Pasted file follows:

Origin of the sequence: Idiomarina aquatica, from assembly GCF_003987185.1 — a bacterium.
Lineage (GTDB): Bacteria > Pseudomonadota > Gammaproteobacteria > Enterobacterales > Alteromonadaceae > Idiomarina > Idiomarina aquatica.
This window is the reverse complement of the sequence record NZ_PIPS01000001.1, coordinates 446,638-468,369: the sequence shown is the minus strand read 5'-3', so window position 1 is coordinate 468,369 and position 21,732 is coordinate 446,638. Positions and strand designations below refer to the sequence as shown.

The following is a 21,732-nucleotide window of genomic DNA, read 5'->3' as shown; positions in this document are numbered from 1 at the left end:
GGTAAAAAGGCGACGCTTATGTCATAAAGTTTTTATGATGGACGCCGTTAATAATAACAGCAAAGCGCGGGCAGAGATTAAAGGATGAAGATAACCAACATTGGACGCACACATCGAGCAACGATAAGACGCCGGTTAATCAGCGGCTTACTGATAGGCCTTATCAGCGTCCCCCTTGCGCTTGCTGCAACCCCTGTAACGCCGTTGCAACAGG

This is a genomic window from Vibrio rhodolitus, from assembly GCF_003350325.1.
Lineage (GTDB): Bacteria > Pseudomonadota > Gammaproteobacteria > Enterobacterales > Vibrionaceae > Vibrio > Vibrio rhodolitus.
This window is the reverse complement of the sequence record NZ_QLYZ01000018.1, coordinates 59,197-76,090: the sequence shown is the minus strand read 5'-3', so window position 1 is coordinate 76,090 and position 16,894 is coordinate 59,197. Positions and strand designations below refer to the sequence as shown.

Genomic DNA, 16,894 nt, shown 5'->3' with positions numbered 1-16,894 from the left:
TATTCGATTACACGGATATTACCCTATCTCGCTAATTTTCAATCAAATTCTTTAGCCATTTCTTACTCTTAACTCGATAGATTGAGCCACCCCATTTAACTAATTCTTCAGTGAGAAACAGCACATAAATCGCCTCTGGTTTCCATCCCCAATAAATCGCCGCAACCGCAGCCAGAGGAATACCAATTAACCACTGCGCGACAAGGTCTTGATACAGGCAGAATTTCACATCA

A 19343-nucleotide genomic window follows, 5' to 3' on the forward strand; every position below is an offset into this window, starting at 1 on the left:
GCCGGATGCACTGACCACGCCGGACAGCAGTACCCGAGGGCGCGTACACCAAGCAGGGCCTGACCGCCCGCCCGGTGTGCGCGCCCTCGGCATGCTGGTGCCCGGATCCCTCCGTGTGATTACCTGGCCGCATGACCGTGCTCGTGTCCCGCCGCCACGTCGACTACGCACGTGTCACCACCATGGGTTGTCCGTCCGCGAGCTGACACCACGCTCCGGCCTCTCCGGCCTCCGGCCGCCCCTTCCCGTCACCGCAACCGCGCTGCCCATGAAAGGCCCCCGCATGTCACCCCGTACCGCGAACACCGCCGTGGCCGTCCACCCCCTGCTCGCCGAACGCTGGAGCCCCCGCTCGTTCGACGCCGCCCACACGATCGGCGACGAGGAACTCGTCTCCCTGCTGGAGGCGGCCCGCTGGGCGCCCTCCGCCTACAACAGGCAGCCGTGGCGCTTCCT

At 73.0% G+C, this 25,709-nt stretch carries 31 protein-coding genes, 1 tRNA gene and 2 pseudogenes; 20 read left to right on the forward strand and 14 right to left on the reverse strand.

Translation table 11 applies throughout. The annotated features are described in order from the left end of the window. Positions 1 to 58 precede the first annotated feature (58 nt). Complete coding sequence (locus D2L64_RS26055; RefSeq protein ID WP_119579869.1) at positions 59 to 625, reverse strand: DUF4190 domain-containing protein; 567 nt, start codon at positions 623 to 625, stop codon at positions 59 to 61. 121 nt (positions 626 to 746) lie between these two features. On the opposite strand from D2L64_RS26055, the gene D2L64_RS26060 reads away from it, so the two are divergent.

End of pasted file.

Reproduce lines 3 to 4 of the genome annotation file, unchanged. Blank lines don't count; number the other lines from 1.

This window is the reverse complement of the sequence record NZ_PIPS01000001.1, coordinates 446,638-468,369: the sequence shown is the minus strand read 5'-3', so window position 1 is coordinate 468,369 and position 21,732 is coordinate 446,638. Positions and strand designations below refer to the sequence as shown.

The following is a 21,732-nucleotide window of genomic DNA, read 5'->3' as shown; positions in this document are numbered from 1 at the left end: